LOS ANGELES — Rory McIlroy got the sort of break most players need to win a U.S. Open. If only he could’ve made a putt or two to go with it.
The golf gods, to say nothing of the golf rulebook, gave McIlroy a chance to save par after his approach on the 14th hole came up short and embedded in the deep grass above a greenside bunker. But McIlroy missed the putt — a common theme Sunday — and made his only bogey of the day. That single shot cost him in a one-stroke loss to Wyndham Clark.
McIlroy shot even-par 70 — one birdie, 16 pars and that single bogey — to finish his four rounds at Los Angeles Country Club at 9-under 271. His drought in the majors is now at 33 tournaments, a dry spell that is nearing nine full years.
“I think the putter, I’ll rue some of the chances that I missed,” McIlroy said. “It was hard to get the ball really close all day. It was that and that wedge shot on 14, coming up a little short, those are the things I’ll rue today.”
He finished the day with 36 putts over 18 holes — no need for complex math there — and didn’t sink a single putt over 8 feet.
His attempt to tie things on the 18th green looked like most all of the birdie tries he had over a day in which he hit the ball as well as anyone from tee to green. It was a 40 footer that was tracking but drifted away at the end for a simple tap-in par.
But if there was a single moment that defined the day for McIlroy, it came on the par-5 14th. After driving into the left rough, he punched out to the fairway and had a 125-yard shot into the narrow green.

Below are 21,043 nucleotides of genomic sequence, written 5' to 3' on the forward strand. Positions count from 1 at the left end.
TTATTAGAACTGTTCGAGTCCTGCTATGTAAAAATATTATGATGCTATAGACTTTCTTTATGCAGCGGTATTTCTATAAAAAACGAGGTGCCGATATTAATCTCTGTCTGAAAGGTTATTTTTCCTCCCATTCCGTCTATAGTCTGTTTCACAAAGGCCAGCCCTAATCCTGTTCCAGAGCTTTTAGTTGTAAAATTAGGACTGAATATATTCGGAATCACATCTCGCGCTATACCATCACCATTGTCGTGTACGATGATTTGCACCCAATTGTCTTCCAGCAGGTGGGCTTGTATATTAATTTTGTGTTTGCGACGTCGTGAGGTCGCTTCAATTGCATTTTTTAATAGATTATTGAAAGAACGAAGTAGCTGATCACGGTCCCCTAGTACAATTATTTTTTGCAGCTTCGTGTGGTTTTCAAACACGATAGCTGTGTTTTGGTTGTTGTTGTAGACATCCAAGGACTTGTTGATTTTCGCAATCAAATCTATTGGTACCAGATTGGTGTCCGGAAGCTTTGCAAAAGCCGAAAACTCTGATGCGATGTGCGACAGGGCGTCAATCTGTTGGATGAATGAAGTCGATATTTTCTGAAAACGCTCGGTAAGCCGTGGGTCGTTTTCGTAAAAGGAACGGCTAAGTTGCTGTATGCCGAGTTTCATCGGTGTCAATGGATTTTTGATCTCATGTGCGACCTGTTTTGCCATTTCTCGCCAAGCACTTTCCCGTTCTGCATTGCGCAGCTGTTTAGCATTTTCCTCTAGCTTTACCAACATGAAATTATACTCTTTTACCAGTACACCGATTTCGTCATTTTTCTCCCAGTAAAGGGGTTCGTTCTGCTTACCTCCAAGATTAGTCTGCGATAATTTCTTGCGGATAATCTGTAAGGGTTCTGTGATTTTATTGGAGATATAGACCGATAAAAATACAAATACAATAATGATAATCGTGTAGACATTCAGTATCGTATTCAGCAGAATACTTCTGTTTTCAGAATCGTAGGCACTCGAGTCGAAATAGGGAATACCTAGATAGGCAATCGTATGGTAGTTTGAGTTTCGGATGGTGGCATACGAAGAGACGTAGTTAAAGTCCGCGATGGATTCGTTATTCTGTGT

McIlroy pulled out a sand wedge but then felt the wind kick up. He went to a choked-down gap wedge instead. The approach came up short. He put both hands on his knees, bent down and stared at his caddie, Harry Diamond, in disbelief.
“I might have just had to wait an extra 15 or 20 seconds to let that little gust settle,” McIlroy said.
Instead, moments later, he was down on his knees near the bunker, desperately trying to find the ball that had disappeared in the gnarly grasses above the sand.
He found the ball embedded in the facing just above the bunker. In the past, an embedded ball that wasn’t in the fairway had to be played as it lied. But after a reworking of the rulebook in 2019, free relief is now granted for any ball plugged in any area other than sand.
McIlroy dropped above the bunker, 40 feet away in a perfectly workable lie. He chipped to 10 feet but missed the par putt. His only bogey of the day put him three behind Clark.
“I felt like my chance was sort of gone,” McIlroy said.
Clark wobbled with two bogeys down the stretch. But McIlroy, his putter still ice cold, couldn’t convert birdie tries from 22, 62, 33 or 40 feet over the last four holes.
“I can play free, I think I proved that today,” he said. “Just felt like my speed control was a little off with the putter. That’s probably why I didn’t make a birdie since the first.”
Indeed, the birdie on the short par-5 first was the only time he cashed in on any of the 15 greens he hit in regulation. Those 15 greens tied Jon Rahm for best in the fourth round.
For the week, McIlroy hit 59 greens. That was six more than anyone else in the field. What is often a formula for victory instead resulted in McIlroy’s third runner-up finish at a major. He will go to Hoylake next month for the British Open still without a major title since the 2014 PGA Championship.
This close call felt a little like the last one. Last year at St. Andrews, he shared the lead going into the final round. He made two birdies that day and finished two shots back. This time, he made one birdie and finished one shot back.
Someone asked if these close calls are exhausting for a player who ripped off four major titles in his first 25 appearances but remains stuck at four despite spending most of the past nine years among the top 10 players in golf.
“It is, but at the same time, when I do finally win this next major, it’s going to be really, really sweet,” he said. “I would go through 100 Sundays like this to get my hands on another major championship.”